Part of an upcoming series. Previously: Flower #1.
“Our political and military leaders were telling us one thing, and photographers were telling us another. I believed the photographers, and so did millions of other Americans.”
“One of the things I had to learn as a journalist was what to do with my anger. I had to use it, channel its energy, turn it into something that would clarify my vision instead of clouding it.”
“It was a story that wasn’t trying to sell anything. Journalism had provided a channel for people’s natural sense of generosity, and the readers responded.”
“I’ve been photographing in the Islamic world since 1981. Not only in the Middle East but also in Africa, Asia and Europe. At the time I was photographing in these different places I thought I was covering separate stories but on nine-eleven history crystallized, and I understood I’d actually been covering a single story for more than twenty years, and the attack on New York was its latest manifestation.”
View from the ‘unofficial’ campground.
A traveler. I owe you a print, Lonnie!
Near the place where I had a close call with some banditos.
Dress your dog! Vacationing with your pet! The lives of the rich of Carmel-by-the-Sea.
Depth of Field Link Bonanza:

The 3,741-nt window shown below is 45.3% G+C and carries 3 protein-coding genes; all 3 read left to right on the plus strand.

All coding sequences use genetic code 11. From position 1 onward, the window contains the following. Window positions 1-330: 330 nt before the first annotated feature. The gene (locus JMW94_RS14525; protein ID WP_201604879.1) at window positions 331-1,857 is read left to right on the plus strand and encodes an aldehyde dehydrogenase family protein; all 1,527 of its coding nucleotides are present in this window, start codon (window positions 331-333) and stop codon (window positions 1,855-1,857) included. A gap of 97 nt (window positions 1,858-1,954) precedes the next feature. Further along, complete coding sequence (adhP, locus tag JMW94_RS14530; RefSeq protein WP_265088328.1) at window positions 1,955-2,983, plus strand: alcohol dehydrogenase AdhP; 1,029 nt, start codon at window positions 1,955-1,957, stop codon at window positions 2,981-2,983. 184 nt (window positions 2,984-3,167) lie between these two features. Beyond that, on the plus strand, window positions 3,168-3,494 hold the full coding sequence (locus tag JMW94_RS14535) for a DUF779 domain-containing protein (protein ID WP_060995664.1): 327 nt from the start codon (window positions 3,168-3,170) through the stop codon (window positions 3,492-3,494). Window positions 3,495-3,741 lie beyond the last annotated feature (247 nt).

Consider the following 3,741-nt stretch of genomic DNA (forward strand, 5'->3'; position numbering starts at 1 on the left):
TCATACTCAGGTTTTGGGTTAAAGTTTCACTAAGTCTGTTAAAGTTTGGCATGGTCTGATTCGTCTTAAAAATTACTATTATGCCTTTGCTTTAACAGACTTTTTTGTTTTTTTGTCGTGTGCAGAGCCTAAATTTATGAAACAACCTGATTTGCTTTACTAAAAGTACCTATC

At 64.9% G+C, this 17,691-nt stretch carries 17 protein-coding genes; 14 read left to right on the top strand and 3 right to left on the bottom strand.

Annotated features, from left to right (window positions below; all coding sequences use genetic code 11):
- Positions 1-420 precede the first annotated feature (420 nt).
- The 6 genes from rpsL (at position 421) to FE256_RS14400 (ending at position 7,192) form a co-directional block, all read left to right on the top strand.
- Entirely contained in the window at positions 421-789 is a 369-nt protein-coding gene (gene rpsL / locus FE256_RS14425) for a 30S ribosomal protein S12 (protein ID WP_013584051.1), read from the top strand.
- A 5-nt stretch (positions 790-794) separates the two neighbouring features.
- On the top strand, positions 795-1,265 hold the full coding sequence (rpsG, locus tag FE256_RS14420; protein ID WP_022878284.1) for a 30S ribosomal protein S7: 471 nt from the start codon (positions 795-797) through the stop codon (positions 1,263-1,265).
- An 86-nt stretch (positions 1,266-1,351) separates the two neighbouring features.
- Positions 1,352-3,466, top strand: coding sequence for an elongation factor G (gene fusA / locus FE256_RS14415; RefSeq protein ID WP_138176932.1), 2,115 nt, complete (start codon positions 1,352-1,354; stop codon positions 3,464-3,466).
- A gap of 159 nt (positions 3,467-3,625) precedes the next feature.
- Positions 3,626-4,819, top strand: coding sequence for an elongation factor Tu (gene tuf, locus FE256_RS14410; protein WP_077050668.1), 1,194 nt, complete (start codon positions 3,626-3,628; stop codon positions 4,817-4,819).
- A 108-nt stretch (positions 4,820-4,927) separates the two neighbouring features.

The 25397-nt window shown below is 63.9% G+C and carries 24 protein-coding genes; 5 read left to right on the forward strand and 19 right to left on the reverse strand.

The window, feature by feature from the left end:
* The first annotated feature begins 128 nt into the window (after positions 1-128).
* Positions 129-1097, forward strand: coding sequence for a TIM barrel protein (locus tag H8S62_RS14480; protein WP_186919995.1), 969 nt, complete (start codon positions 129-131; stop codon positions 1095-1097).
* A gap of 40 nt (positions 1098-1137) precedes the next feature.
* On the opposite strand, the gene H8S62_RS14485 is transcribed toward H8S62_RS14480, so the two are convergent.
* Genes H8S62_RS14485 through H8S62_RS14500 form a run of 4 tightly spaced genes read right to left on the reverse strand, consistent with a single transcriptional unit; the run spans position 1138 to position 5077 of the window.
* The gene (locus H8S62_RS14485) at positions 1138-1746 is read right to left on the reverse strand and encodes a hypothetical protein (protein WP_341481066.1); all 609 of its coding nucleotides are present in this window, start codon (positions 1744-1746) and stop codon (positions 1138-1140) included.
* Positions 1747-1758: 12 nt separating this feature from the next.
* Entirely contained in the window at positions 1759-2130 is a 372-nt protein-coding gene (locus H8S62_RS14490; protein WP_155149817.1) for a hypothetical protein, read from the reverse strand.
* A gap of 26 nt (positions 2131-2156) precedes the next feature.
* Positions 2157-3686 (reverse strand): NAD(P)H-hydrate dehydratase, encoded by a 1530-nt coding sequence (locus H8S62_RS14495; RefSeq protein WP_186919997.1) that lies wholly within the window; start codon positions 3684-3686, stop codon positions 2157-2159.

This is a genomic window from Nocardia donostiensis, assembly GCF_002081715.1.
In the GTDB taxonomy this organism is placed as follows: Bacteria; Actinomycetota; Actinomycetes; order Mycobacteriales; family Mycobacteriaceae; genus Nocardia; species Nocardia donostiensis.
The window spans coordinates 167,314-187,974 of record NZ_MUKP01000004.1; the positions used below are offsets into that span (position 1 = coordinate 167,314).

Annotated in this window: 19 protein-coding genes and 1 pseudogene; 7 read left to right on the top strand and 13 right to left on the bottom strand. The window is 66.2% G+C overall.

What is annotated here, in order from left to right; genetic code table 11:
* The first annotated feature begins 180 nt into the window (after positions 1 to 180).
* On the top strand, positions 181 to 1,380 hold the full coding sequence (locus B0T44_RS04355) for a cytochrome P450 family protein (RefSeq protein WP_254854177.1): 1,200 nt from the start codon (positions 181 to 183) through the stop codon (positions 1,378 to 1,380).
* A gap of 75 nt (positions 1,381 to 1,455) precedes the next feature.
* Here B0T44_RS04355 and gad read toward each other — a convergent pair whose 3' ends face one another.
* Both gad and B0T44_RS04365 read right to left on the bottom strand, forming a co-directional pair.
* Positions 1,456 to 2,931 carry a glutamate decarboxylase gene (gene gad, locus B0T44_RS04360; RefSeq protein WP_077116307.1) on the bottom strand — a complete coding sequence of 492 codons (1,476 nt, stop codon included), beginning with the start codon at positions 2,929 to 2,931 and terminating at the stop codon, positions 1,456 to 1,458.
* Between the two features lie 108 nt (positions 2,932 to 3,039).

“In general I have always felt that we look at pictures too quickly, almost without pausing. We pick up a picture give it a glance and pass on to the next one: just a simple visual impression without taking the time to absorb the detail contained in the picture; without placing value on the esthetic or trying to understand the photographer’s intention.”
Patrick Smith’s photographs (PatrickSmith.fr) give me the sensation of there being far too many people on this planet.
Probably one of the most important books on photography ever published, The Decisive Moment online.
Driving through the North American expanse. Part of an upcoming series.
A character at one of Bracciano’s Sagra del Cinghiale summer weekend festivals. A ‘sagra’ is an event celebrating a typical food or product of the area, such as wild boar (cinghiale), wine and olive oil.
At Vigna di Valle station, on the way to Rome on train line FR3.
In a small street in the Roman centro storico.
And I’m back with an internet connection, and regular posting. There is also a new feature added to the site—search! Thank you for visiting!